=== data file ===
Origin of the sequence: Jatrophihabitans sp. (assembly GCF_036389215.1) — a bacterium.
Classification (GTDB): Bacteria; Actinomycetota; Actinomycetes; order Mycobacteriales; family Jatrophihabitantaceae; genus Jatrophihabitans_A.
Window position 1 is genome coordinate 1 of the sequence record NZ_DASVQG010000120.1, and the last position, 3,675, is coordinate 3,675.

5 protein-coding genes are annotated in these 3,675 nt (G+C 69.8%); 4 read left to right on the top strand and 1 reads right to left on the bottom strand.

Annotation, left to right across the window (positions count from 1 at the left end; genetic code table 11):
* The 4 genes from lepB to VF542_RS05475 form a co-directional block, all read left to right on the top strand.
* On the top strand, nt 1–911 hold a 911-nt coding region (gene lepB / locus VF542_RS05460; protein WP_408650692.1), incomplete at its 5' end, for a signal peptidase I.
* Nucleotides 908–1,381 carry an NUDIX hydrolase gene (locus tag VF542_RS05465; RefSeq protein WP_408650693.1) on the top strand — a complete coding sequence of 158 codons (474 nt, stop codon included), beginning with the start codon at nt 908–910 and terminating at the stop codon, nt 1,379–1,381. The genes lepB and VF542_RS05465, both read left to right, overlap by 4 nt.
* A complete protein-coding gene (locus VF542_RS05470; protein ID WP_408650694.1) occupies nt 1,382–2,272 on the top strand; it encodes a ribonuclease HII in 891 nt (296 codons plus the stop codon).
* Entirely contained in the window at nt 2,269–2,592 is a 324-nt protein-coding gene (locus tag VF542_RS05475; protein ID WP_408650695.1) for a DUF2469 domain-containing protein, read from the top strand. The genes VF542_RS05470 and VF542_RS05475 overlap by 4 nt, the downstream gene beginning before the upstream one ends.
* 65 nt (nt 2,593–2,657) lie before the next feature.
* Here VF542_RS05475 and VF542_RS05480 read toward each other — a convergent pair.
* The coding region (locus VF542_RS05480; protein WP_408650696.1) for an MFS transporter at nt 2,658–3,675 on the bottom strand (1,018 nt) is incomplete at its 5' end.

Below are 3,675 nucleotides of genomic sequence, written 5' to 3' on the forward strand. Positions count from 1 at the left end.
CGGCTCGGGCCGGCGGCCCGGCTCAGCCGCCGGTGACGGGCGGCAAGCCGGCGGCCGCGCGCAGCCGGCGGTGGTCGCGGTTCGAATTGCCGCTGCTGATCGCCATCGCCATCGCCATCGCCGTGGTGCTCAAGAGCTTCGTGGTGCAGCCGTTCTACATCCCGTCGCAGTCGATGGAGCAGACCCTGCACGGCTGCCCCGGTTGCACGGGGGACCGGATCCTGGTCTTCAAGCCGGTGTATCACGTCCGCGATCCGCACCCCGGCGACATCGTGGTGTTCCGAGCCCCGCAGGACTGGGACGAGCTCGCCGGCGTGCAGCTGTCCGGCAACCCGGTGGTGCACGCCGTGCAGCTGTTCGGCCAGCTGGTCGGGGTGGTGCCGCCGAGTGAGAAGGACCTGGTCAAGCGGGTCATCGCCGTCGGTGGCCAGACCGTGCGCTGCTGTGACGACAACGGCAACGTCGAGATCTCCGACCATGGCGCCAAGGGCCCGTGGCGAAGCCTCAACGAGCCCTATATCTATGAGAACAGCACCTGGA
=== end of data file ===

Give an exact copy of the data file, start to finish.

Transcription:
Origin of the sequence: Jatrophihabitans sp. (assembly GCF_036389215.1) — a bacterium.
Classification (GTDB): Bacteria; Actinomycetota; Actinomycetes; order Mycobacteriales; family Jatrophihabitantaceae; genus Jatrophihabitans_A.
Window position 1 is genome coordinate 1 of the sequence record NZ_DASVQG010000120.1, and the last position, 3,675, is coordinate 3,675.

5 protein-coding genes are annotated in these 3,675 nt (G+C 69.8%); 4 read left to right on the top strand and 1 reads right to left on the bottom strand.

Annotation, left to right across the window (positions count from 1 at the left end; genetic code table 11):
* The 4 genes from lepB to VF542_RS05475 form a co-directional block, all read left to right on the top strand.
* On the top strand, nt 1–911 hold a 911-nt coding region (gene lepB / locus VF542_RS05460; protein WP_408650692.1), incomplete at its 5' end, for a signal peptidase I.
* Nucleotides 908–1,381 carry an NUDIX hydrolase gene (locus tag VF542_RS05465; RefSeq protein WP_408650693.1) on the top strand — a complete coding sequence of 158 codons (474 nt, stop codon included), beginning with the start codon at nt 908–910 and terminating at the stop codon, nt 1,379–1,381. The genes lepB and VF542_RS05465, both read left to right, overlap by 4 nt.
* A complete protein-coding gene (locus VF542_RS05470; protein ID WP_408650694.1) occupies nt 1,382–2,272 on the top strand; it encodes a ribonuclease HII in 891 nt (296 codons plus the stop codon).
* Entirely contained in the window at nt 2,269–2,592 is a 324-nt protein-coding gene (locus tag VF542_RS05475; protein ID WP_408650695.1) for a DUF2469 domain-containing protein, read from the top strand. The genes VF542_RS05470 and VF542_RS05475 overlap by 4 nt, the downstream gene beginning before the upstream one ends.
* 65 nt (nt 2,593–2,657) lie before the next feature.
* Here VF542_RS05475 and VF542_RS05480 read toward each other — a convergent pair.
* The coding region (locus VF542_RS05480; protein WP_408650696.1) for an MFS transporter at nt 2,658–3,675 on the bottom strand (1,018 nt) is incomplete at its 5' end.

Below are 3,675 nucleotides of genomic sequence, written 5' to 3' on the forward strand. Positions count from 1 at the left end.
CGGCTCGGGCCGGCGGCCCGGCTCAGCCGCCGGTGACGGGCGGCAAGCCGGCGGCCGCGCGCAGCCGGCGGTGGTCGCGGTTCGAATTGCCGCTGCTGATCGCCATCGCCATCGCCATCGCCGTGGTGCTCAAGAGCTTCGTGGTGCAGCCGTTCTACATCCCGTCGCAGTCGATGGAGCAGACCCTGCACGGCTGCCCCGGTTGCACGGGGGACCGGATCCTGGTCTTCAAGCCGGTGTATCACGTCCGCGATCCGCACCCCGGCGACATCGTGGTGTTCCGAGCCCCGCAGGACTGGGACGAGCTCGCCGGCGTGCAGCTGTCCGGCAACCCGGTGGTGCACGCCGTGCAGCTGTTCGGCCAGCTGGTCGGGGTGGTGCCGCCGAGTGAGAAGGACCTGGTCAAGCGGGTCATCGCCGTCGGTGGCCAGACCGTGCGCTGCTGTGACGACAACGGCAACGTCGAGATCTCCGACCATGGCGCCAAGGGCCCGTGGCGAAGCCTCAACGAGCCCTATATCTATGAGAACAGCACCTGGA